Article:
There will be no need to wait until next year to see new waves of South Korean investment into Vietnam, as new developments take shape on the back of the latest moves from the governments of the two countries.
Deputy Minister of Planning and Investment Vu Dai Thang (middle) and representatives of South Korean businesses
After a year of operations at a $200 million factory in Hanoi’s Hoa Lac Hi-Tech Park to produce airplane engine parts and components, world-leading tech and energy group Hanwha Aero Engines is planning to expand, raising total investment to $260 million by 2021.
The facility, the first foreign-invested project of its kind in the Vietnamese aviation industry, targets leading brands such as General Electric, Pratt & Whitney, and Rolls-Royce.
Hanwha Aero Engines, a subsidiary of conglomerate Hanwha Group, is among the South Korean investors trending towards Vietnam in order to ease risks from China.
The Vietnam Economic Forum, held in Seoul last week, was prime evidence of this, with the attendance of 400 businesses and delegates across different economic sectors including Samsung, LG, Lotte, SK, Posco, CJ, and LG Chemical. They shared their future business plans in Vietnam when meeting with Vietnamese Deputy Minister of Planning and Investment Vu Dai Thang.
A representative of LG Chemical said that the group is keen on developing a Li-ion battery initiative in Vietnam, after establishing a joint venture with VinFast on battery assembly, a unit of Vietnam’s leading private conglomerate Vingroup. “Though it is scheduled to be carried out a little bit later than the plan due to market conditions, we are working to proceed it,” the representative said.
Meanwhile, the Korea Agriculture Machinery Industry Cooperative is eyeing an agriculture machinery manufacturing project to cash in on growing demand.
Deputy Minister Thang emphasised that, “South Korea is Vietnam’s one of leading strategic partners in our economic restructuring towards focusing more on innovation, development of an intellectual-based economy, increasing growth quality, and national competitiveness. The Vietnamese market has enough potential for successful business plans among South Korean investors, especially in the context of beloved South Korean brands.”
“In our new foreign direct investment attraction strategy, Vietnam will prioritise the quality of FDI, environmental protection, advanced and new technology, and investments with high added value and big influence on others, helping connect with the global supply and value chains,” he continued.
“South Korean investment in the processing and manufacturing, supporting industries, new materials, high-tech agriculture, ICT, energy, infrastructure development, smart urban areas, healthcare and high-quality services will be encouraged.”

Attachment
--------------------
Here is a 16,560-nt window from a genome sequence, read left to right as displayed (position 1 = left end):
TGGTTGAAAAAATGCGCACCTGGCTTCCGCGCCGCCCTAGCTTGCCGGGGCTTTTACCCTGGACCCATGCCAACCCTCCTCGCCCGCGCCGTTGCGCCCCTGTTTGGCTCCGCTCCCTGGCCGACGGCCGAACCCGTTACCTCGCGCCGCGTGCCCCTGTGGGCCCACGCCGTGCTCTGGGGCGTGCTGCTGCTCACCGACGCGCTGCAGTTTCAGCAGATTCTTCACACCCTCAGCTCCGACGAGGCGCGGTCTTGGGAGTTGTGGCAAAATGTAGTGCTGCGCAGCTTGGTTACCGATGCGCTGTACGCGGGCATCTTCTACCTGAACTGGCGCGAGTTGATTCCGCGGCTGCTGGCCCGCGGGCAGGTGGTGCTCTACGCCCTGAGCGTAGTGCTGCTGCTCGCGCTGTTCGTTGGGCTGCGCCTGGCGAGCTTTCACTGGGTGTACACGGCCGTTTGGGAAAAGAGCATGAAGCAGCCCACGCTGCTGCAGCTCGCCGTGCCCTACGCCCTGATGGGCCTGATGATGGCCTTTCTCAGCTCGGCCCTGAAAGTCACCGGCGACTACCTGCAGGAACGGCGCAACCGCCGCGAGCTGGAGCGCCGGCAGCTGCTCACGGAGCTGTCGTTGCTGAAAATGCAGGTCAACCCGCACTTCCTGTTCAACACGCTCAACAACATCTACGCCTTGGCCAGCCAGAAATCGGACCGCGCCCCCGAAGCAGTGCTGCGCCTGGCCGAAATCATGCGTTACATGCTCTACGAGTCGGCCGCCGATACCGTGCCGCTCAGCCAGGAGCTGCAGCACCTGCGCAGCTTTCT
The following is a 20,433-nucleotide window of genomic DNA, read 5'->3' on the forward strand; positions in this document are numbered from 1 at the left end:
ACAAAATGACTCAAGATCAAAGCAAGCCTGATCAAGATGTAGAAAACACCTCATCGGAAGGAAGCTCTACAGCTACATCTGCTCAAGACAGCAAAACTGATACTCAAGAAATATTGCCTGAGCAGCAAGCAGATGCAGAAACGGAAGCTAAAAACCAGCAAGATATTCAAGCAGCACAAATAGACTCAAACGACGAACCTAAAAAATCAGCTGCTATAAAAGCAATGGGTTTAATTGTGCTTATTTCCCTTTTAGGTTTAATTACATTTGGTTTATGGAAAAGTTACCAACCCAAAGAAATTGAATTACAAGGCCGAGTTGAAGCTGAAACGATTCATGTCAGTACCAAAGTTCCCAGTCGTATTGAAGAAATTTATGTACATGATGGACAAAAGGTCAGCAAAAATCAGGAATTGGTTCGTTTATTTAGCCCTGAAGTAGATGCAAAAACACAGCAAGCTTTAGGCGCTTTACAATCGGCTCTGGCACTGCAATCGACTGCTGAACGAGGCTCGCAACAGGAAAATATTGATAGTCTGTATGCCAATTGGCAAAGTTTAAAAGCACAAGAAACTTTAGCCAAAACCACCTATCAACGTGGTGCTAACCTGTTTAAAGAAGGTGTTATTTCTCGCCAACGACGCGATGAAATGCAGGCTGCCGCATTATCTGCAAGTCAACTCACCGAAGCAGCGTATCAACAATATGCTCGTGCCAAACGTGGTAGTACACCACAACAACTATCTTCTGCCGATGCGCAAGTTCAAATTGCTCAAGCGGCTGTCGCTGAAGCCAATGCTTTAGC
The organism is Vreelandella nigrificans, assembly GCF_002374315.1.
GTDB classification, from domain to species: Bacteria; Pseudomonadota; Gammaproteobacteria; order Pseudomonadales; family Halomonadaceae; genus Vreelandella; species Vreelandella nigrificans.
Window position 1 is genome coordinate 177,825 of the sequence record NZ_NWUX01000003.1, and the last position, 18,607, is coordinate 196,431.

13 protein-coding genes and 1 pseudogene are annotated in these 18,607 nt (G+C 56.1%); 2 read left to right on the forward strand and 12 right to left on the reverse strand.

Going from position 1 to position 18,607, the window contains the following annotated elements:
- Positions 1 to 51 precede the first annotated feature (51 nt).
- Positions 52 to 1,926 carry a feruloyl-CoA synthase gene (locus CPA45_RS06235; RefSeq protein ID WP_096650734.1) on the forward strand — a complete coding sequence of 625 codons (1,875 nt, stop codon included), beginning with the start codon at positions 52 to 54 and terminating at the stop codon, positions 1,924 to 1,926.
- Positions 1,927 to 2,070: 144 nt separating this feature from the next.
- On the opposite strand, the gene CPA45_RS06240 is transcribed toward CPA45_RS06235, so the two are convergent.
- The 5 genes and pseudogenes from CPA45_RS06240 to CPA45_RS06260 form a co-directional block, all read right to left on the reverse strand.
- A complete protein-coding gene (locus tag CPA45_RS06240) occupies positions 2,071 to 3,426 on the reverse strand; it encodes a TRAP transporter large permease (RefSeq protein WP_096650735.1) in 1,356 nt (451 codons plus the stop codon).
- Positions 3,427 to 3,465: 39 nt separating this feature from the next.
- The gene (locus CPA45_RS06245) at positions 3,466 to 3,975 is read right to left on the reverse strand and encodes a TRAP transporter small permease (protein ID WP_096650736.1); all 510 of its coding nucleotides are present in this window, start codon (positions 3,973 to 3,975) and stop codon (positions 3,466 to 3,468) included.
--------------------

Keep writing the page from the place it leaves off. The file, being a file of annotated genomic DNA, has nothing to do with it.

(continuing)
The deputy minister added that he has seen special interest among South Korean investors in Vietnam in recent years, with many seeking co-operation to supply and develop spare parts for locally-branded automobiles. “This is very different from five years ago,” he said.
In notable cases, KEB Hana Bank has spent over $800 million acquiring 15 per cent of stake in BIDV, while SK bought a 6 per cent stake of Vingroup for $1 billion.
In the past, investment from South Korea concentrated on light industries, textiles and garments, and footwear, as well as outsourcing for exports. Nowadays, however, it goes mostly into high-tech industries such as electronic spare part manufacturing.
The trend has now intensified through Vietnam’s new FDI attraction strategy, and President Moon Jae-in’s New Southern Policy, in which Vietnam is among the business and investment targets in the ASEAN. The policy is the South Korean government’s prioritised foreign and economic policy, aiming to strengthen trade and investment ties with the bloc and ease reliance on China and the United States amid escalating trade tensions between the two global leading economies.
Jae-Young Lee, president of the Korea Institute for International Economic Policy stated, “Moon Jae-in’s administration has announced various policy measures to promote investment within Vietnam, such as expanding the size of the Global Infrastructure Fund, the ASEAN-South Korea Cooperation Fund, and the Korea-Mekong Cooperation Fund.”
According to Lee, in the past, businesses had to seek opportunities in southern markets themselves, but now the South Korean government will build a network to connect them with target markets by organising trips and meetings with potential partners and local agencies.
“The government will also work directly with the governments of Vietnam and across the ASEAN on measures and to deal with all possible business barriers,” Lee said.
A recent mission by South Korea’s Ministry of Foreign Affairs met with Deputy Minister Thang in Hanoi. They discussed solutions to deal with current bottlenecks facing South Korean investment in banking and finance, infrastructure and energy, industry and sci-tech, IT and telecoms, and labour and healthcare sectors. It aims to clear the path for new South Korean investment in Vietnam in the future.
As of late October, South Korea was Vietnam’s biggest foreign investor with the accumulated total registered capital of $66.6 billion. In the first 10 months of 2019, South Korea’s total pledged capital reached $5.5 billion. VIR
Vietnam’s retail market is growing at an annual rate of 10.9% in the 2013 – 2018 period, while most leading names in the market come from the Republic of Korea (RoK) and Japan.
Signs of a slowdown in FDI have been recorded from two key markets, Japan and South Korea, though spikes have been seen from China despite projections that Vietnam would benefit from the Sino-U.S. trade war.